United States space agency National Aeronautics and Space Administration (NASA) on Thursday announced the discovery of an eighth planet orbiting the star Kepler-90, which makes the explanatory system nearly like our own solar system and breaking the record for the star with the most exoplanets. And it discovers new planets in existing systems, observing signals that seem to be of interest, but are too weak to be noticed by humans. It's small, "sizzling" hot and rocky, whirling around its star every 14.4 days. The Kepler space telescope searches for these exoplanets -those planets orbiting stars beyond our solar system - by measuring how the brightness of a star changes when a planet transits, or crosses in front of its disk.
In all, more than 3,560 exoplanets have been confirmed to date two-thirds of them spotted by the 2009-launched Kepler with another approximately 4,500 candidates awaiting verification.
The findings also establish the growing role that neural networks and other machine learning techniques could play in the hunt for more elusive planets outside our own solar neighbourhood. Previously, earth΄s solar system had the largest known number of planets.
Unlike our own solar system however, the chances of life being on the eighth planet are slim as while it is about 30pc larger than our own planet, Kepler-90i is so close to its star that its average surface temperature is believed to exceed 400C, on a par with Mercury.
"The Kepler-90 star system is like a mini version of our solar system", said Andrew Vanderburg, an astronomic researcher at the University of Texas at Austin who worked on the discovery. Kepler-90h, the outermost planet in the system, orbits its star at a similar distance as Earth does to the Sun.
Most planets beyond our solar system are too far away to be imaged directly.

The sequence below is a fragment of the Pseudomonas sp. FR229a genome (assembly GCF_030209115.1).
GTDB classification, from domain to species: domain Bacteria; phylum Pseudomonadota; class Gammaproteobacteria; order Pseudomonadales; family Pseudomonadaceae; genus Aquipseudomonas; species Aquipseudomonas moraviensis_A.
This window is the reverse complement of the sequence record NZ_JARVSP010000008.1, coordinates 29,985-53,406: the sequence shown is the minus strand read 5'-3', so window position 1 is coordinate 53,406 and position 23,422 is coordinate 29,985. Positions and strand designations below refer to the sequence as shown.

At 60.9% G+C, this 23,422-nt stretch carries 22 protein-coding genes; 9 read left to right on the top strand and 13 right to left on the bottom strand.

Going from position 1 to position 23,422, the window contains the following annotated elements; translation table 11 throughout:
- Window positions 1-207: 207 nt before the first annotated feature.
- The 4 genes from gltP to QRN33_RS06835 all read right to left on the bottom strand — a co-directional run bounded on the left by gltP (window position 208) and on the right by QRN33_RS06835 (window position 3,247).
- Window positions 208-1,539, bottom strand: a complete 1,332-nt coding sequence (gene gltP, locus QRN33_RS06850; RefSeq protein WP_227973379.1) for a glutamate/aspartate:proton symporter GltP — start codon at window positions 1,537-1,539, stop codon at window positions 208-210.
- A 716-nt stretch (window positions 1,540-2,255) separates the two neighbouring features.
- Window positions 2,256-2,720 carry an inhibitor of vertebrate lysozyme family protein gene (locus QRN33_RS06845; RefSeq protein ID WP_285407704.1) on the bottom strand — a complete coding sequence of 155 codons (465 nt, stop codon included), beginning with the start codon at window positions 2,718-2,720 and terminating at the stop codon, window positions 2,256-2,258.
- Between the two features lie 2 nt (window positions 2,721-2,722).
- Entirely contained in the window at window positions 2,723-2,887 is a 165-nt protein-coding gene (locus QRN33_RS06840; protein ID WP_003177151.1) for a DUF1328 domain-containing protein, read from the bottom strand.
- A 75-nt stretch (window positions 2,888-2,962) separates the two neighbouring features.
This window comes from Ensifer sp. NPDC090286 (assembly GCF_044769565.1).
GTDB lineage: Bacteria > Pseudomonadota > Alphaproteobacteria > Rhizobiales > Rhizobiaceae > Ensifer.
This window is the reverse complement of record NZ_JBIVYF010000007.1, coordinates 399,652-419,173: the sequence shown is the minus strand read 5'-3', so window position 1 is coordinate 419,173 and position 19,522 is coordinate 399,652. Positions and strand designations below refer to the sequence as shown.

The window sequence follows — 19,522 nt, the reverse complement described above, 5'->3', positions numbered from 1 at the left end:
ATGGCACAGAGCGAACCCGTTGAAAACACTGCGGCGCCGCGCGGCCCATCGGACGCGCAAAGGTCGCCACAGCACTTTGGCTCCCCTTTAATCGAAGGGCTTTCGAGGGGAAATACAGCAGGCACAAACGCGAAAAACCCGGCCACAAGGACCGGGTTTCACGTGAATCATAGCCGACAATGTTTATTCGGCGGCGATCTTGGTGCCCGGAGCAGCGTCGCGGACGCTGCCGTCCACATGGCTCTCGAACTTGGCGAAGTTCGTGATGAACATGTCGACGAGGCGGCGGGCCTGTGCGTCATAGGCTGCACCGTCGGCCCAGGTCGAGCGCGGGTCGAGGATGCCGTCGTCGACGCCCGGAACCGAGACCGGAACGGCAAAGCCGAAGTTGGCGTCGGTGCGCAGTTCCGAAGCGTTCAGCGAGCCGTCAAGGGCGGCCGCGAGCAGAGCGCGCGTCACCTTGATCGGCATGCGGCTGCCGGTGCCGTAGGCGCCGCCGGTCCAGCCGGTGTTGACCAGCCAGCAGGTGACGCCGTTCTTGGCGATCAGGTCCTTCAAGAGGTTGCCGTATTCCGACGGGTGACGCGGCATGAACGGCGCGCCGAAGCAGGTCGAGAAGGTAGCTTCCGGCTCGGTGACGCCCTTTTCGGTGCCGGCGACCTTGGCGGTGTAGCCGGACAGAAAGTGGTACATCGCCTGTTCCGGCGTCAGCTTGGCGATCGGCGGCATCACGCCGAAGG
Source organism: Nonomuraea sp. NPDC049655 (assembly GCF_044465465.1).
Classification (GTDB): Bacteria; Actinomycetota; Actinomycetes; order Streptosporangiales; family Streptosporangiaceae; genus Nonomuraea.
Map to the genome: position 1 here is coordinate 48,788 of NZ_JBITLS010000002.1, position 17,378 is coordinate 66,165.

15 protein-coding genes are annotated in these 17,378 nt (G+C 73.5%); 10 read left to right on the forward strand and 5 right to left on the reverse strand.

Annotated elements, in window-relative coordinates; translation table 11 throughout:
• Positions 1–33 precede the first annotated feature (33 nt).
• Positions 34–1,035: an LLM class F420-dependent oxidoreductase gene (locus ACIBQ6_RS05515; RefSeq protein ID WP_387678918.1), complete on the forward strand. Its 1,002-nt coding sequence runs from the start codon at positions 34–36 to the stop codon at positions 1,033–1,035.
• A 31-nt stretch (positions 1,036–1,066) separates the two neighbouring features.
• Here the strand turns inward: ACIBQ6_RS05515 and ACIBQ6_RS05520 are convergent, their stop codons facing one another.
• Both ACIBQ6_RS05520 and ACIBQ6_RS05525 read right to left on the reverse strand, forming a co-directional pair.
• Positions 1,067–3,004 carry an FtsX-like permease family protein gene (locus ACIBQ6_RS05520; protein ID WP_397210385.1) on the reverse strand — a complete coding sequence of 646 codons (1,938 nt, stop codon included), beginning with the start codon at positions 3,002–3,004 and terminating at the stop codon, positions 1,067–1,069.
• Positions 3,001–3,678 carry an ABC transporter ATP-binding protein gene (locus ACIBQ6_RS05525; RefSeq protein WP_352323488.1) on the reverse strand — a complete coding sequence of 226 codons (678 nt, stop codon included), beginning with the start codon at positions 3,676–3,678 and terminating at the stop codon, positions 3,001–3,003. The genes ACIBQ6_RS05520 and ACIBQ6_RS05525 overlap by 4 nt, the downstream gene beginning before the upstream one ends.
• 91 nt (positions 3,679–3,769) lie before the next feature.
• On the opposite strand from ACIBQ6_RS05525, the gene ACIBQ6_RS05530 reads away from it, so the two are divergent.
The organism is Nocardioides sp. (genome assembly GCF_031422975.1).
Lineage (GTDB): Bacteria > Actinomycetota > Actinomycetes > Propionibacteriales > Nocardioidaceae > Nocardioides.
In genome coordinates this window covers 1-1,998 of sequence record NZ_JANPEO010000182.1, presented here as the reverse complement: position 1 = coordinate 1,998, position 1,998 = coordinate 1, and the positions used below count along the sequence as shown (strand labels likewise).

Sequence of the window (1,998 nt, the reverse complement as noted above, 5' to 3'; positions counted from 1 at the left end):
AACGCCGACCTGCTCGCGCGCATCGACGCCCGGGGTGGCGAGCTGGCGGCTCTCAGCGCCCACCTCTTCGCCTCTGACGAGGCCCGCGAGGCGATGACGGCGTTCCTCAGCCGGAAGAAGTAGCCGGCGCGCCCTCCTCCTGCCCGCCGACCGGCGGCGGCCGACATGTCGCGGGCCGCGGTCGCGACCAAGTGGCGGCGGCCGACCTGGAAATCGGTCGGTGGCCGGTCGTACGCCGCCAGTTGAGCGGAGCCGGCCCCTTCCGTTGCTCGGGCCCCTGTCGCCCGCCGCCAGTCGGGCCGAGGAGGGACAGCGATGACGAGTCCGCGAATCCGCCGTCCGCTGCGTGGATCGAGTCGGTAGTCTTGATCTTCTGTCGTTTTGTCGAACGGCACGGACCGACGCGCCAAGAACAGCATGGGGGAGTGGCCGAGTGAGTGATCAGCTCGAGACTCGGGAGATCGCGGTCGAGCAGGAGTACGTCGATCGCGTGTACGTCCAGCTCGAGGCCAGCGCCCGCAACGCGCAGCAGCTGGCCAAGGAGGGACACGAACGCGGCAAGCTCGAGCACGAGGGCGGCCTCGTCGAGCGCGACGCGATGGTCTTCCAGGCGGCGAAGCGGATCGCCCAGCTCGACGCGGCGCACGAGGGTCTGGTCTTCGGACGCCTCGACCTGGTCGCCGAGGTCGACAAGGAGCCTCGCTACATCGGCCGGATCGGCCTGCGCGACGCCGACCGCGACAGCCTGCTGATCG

Using the neural network, the scientists were able to discover new planets in old data - Kepler-90i, as well as a sixth planet in a different star system, Kepler-80g.
Researchers hope astronomers will use this form of automation via machine learning as a tool to help astronomers make more of an impact, increase their productivity and inspire more people become astronomers. "It does that by learning by example, so we train the model by giving it a large set of labelled examples so it can learn which patterns it can use to make the decision on whether the data is in one category or the other".
Shallue, a senior software engineer with the Google AI team, came up with the idea of applying a neural network to Kepler data.
"We got lots of false positives of planets, but also potentially more real planets", said Vanderburg. In the test set, the neural network correctly identified true planets and false positives 96 percent of the time. "If you have a finer sieve then you will catch more rocks but you might catch more jewels, as well".
The new planet has been dubbed Kepler-90i. The result is an extremely stable system, similar to the seven planets in the TRAPPIST-1 system.
The research paper reporting these findings has been accepted for publication in The Astronomical Journal.
Though Kepler is still searching the skies, the data it has already sent back could contain evidence of even more exoplanets.
But that isn't where its similarities to our own solar system end. Other planets may lurk around stars surveyed by Kepler.